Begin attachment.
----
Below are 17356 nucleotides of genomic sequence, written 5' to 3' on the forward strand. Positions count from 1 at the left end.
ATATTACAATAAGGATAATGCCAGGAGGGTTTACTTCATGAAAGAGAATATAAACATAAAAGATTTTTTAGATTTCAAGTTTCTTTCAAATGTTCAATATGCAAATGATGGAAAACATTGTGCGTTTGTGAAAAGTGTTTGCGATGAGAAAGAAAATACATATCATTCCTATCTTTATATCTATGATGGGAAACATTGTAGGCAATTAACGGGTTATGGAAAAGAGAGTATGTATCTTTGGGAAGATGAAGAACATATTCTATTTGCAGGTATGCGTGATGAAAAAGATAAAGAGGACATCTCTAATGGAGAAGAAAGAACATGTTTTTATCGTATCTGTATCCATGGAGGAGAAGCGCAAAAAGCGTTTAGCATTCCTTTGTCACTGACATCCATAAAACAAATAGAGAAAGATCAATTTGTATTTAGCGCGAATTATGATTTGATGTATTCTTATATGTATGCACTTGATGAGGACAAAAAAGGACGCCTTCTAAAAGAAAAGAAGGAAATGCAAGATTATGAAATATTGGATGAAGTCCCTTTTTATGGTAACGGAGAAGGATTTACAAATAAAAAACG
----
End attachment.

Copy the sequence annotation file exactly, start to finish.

Below are 17356 nucleotides of genomic sequence, written 5' to 3' on the forward strand. Positions count from 1 at the left end.
ATATTACAATAAGGATAATGCCAGGAGGGTTTACTTCATGAAAGAGAATATAAACATAAAAGATTTTTTAGATTTCAAGTTTCTTTCAAATGTTCAATATGCAAATGATGGAAAACATTGTGCGTTTGTGAAAAGTGTTTGCGATGAGAAAGAAAATACATATCATTCCTATCTTTATATCTATGATGGGAAACATTGTAGGCAATTAACGGGTTATGGAAAAGAGAGTATGTATCTTTGGGAAGATGAAGAACATATTCTATTTGCAGGTATGCGTGATGAAAAAGATAAAGAGGACATCTCTAATGGAGAAGAAAGAACATGTTTTTATCGTATCTGTATCCATGGAGGAGAAGCGCAAAAAGCGTTTAGCATTCCTTTGTCACTGACATCCATAAAACAAATAGAGAAAGATCAATTTGTATTTAGCGCGAATTATGATTTGATGTATTCTTATATGTATGCACTTGATGAGGACAAAAAAGGACGCCTTCTAAAAGAAAAGAAGGAAATGCAAGATTATGAAATATTGGATGAAGTCCCTTTTTATGGTAACGGAGAAGGATTTACAAATAAAAAACG